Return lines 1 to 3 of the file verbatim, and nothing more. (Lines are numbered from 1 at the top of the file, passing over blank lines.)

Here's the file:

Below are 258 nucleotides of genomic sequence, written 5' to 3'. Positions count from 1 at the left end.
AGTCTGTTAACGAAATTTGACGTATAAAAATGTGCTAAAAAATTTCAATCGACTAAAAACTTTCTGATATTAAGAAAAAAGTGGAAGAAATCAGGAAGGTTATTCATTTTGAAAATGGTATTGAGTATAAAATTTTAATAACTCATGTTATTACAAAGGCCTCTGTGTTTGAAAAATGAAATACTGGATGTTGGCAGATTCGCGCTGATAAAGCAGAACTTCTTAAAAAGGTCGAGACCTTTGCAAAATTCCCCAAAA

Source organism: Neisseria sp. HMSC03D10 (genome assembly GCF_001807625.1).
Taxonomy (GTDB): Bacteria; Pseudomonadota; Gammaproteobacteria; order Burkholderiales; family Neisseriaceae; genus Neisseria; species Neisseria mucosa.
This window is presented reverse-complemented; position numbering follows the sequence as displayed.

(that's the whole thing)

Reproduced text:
Below are 258 nucleotides of genomic sequence, written 5' to 3'. Positions count from 1 at the left end.
AGTCTGTTAACGAAATTTGACGTATAAAAATGTGCTAAAAAATTTCAATCGACTAAAAACTTTCTGATATTAAGAAAAAAGTGGAAGAAATCAGGAAGGTTATTCATTTTGAAAATGGTATTGAGTATAAAATTTTAATAACTCATGTTATTACAAAGGCCTCTGTGTTTGAAAAATGAAATACTGGATGTTGGCAGATTCGCGCTGATAAAGCAGAACTTCTTAAAAAGGTCGAGACCTTTGCAAAATTCCCCAAAA

Source organism: Neisseria sp. HMSC03D10 (genome assembly GCF_001807625.1).